PumasModel Domains

Domains are used to define the param portion of a PumasModel. This segment of the documentation describes the available Domain types that can be used within the param portions.

Matching Parameter Types and Domains

A param specification in a PumasModel directly defines the types which are required to be given as the input to the model's interface functions such as simobs and fit. For example, if the param specification is given as:

@param begin
    θ ∈ VectorDomain(2; lower = [0, 0], upper = [20, 20])
    Ω ∈ PSDDomain(2)
    Σ ∈ RealDomain(; lower = 0.01, upper = 0.2)

Then in simobs(model, data, param) or fit(model, data, param), the parameters param must be a NamedTuple of values where the type fits in the domain. For example, param must have param.θ as a Vector. Thus, the following would be a valid definition of param for this structure:

param = (; θ = [0.4, 7.0], Ω = [
    0.04 0.0
    0.0 0.01
], Σ = 0.1)

Below are the specifications of the Domain types and their matching value types.

RealDomain and VectorDomain

RealDomain and VectorDomain are the core domain types of Pumas. A RealDomain defines a scalar value which exists in the real line, while a VectorDomain defines a real-valued vector which lives in a hypercube of $\mathbb{R}^n$. The length n of a VectorDomain is a required positional argument. Each of these allow keyword arguments for setting an upper and lower bound for the segment, where for the RealDomain these are scalars and for the VectorDomain it is a vector of upper and lower bound for each component of the vector. Thus, the constructors are:

@param x ∈ RealDomain(;lower=-∞,upper=∞,init=0)

Specifies a parameter as a real value. lower and upper are the respective bounds, init sets the initial value of the parameter and is used for init_params.

@param x ∈ VectorDomain(n::Int; lower=-∞,upper=∞,init=0)

Specifies a parameter as a real vector of length n. lower and upper are the respective bounds, init sets the initial value of the parameter and is used for init_params. The keyword arguments can all take either numbers or vectors. If numbers then the same value will be applied to all n vector elements. If a you specify a vector (of length n) then you can adjust the parameters of the VectorDomain elements individually.

A RealDomain requires that the matching parameters are an AbstractFloat type. A VectorDomain requires that the matching parameters are a Vector of an AbstractFloat type which has the correct size.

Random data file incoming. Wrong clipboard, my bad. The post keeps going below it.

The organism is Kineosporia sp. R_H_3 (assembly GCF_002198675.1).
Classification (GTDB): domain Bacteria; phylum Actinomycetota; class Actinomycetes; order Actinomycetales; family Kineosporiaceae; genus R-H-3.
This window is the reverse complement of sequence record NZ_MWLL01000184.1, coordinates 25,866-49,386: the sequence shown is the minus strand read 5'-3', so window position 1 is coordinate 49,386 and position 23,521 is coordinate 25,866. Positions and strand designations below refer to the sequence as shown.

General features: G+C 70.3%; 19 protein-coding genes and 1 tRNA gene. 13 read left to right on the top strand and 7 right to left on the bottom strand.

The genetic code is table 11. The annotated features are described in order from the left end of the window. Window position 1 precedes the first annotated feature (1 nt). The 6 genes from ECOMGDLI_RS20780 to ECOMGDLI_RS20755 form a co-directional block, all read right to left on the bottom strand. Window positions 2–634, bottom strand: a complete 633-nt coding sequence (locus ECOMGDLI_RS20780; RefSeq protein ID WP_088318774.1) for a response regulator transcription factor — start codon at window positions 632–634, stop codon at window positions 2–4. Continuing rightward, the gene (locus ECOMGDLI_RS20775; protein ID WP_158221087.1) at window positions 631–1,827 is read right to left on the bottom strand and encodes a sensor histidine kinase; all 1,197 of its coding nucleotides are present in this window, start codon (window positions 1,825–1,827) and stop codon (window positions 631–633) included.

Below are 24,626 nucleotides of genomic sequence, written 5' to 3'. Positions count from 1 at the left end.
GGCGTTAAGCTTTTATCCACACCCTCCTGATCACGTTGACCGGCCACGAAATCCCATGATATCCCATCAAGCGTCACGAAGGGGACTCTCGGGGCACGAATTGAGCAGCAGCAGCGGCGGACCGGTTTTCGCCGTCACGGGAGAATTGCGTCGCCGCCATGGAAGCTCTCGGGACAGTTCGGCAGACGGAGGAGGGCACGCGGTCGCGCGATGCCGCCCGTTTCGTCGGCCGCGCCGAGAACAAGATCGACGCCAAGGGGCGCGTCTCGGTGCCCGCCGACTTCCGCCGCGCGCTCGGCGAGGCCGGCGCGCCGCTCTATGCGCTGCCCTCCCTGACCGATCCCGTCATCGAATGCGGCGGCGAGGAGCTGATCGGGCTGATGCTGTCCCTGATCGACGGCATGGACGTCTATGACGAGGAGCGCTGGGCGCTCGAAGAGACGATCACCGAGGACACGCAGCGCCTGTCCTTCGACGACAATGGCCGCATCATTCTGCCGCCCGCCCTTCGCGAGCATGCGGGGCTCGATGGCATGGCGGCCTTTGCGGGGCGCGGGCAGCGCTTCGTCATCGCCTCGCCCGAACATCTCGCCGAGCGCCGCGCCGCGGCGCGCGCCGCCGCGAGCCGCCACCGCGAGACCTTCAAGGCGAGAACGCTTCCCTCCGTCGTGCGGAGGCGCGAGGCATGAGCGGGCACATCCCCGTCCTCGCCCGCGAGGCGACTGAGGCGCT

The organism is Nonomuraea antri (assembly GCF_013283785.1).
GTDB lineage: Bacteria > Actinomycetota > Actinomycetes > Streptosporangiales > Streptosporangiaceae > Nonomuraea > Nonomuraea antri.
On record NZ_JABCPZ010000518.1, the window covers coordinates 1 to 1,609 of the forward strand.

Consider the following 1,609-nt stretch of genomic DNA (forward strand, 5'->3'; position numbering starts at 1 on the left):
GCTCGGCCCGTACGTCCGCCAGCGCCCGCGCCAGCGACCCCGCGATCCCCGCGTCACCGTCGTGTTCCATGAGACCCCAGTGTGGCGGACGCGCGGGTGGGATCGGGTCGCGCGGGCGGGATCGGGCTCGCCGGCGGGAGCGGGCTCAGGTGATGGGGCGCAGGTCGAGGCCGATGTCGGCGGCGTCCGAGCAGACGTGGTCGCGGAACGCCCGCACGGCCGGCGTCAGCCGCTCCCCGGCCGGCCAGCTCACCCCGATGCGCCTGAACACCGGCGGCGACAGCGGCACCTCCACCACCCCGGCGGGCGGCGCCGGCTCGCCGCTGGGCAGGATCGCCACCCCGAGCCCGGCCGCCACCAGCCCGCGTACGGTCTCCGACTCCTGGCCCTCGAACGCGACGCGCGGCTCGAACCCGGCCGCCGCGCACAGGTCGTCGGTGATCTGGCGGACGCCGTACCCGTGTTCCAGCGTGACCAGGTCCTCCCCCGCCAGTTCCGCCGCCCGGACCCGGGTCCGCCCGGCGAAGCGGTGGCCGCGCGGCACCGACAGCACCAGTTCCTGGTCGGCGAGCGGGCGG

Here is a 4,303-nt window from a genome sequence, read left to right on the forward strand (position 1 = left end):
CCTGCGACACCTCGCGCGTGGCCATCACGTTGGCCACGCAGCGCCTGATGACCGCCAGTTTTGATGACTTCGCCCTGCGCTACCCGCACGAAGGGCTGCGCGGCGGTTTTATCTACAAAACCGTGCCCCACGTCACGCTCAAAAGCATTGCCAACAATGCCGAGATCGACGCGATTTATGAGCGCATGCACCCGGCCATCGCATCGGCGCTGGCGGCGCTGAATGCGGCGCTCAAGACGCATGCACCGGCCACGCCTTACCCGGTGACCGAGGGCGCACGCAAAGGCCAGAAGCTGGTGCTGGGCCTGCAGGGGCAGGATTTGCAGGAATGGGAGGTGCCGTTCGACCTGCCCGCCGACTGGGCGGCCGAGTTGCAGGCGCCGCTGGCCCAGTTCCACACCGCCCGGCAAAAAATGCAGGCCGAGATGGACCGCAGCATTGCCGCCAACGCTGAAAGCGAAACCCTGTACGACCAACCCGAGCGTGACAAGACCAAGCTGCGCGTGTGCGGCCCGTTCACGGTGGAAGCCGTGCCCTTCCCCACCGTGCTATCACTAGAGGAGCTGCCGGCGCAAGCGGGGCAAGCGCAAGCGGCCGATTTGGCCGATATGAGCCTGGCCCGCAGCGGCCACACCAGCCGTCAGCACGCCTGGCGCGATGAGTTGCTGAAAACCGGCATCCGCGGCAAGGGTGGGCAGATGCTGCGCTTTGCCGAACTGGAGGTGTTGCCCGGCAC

Positive-Definite Matrix Domains

In many cases, one may wish to specify a positive-definite covariance matrix as a parameter in a model. A common use case for this functionality is for defining the domain of a random effect. There are two domains for positive-definite matrices: PSDDomain and PDiagDomain. Both of the constructors require the size n of the n x n positive-definite matrix:

@param x ∈ PSDDomain(n::Int)
@param x ∈ PSDDomain(; init=Matrix{Float64}(I, n, n))

Specifies a parameter as a symmetric n-by-n positive semi-definite matrix. The user must either specify n as the number of rows and columns in the matrix or init as the initial value of the parameter. init should be a positive semi- definite Matrix of Float64s.

@param x ∈ PDiagDomain(n::Int; init=ones(n))

Specifies a parameter as a positive diagonal matrix, with initial diagonal elements specified by init.

A PSDDomain requires that the matching matrix input is positive definite but puts no further restrictions on the matrix. If a domain is specified as Ω ∈ PSDDomain(2), then

Ω = [
    0.04 0.0
    0.0 0.01

is a valid parameter specification. The PDiagDomain restricts the parameter space to positive definite diagonal matrices is, i.e. diagonal matrices with positive diagonal elements. Thus, if a domain is specified as Ω ∈ PDiagDomain(2), then

Ω = Diagonal([0.0, 1.0])

is a valid parameter specification.

Distributional Domains

Instead of using a Domain type from Pumas, a Distribution can be used to specify a domain. For example,

Ω ~ Normal(0.0, 1.0)

is a valid domain specification. If this is done, then the probability distribution is used and interpreted as the prior distribution. Implicitly, the domain of a distribution is treated as the support of the distribution. A distributional domain requires that the matching parameter is of the same type as a sample from the domain. For example, if Ω ~ Normal(0,1), then Ω should be given as a scalar.

Constrained Domains

The Constrained domain is for defining a Constrained probability distribution. Constrained takes in a distribution and has keyword arguments for upper and lower bounds.


Constrain a Distribution within a Domain. The most common case is an MvNormal constrained within a VectorDomain. The only supported method for Constrained is logpdf. Notice that the result does not represent a probability distribution since the remaining probability mass is not scaled by the mass excluded by the constraints.


julia> d = Constrained(MvNormal(fill(1.0, 1, 1)), lower=-1, upper=1)
Constrained{ZeroMeanFullNormal{Tuple{Base.OneTo{Int64}}}, VectorDomain{Vector{Int64}, Vector{Int64}, Vector{Float64}}}(ZeroMeanFullNormal(
dim: 1
μ: Zeros(1)
Σ: [1.0;;]
, VectorDomain{Vector{Int64}, Vector{Int64}, Vector{Float64}}([-1], [1], [0.0]))

julia> logpdf(d, [ 0])

julia> logpdf(d, [-2])

For example, ψ ~ Constrained(MVNormal(Ω),lower=[0.0,0.0]) defines a ψ to be from the distributional domain which corresponds to a multivariate normal distribution, but is constrained to be positive. Like with the distributional domains, Constrained requires that the matching parameter is of the same type as a sample from the domain.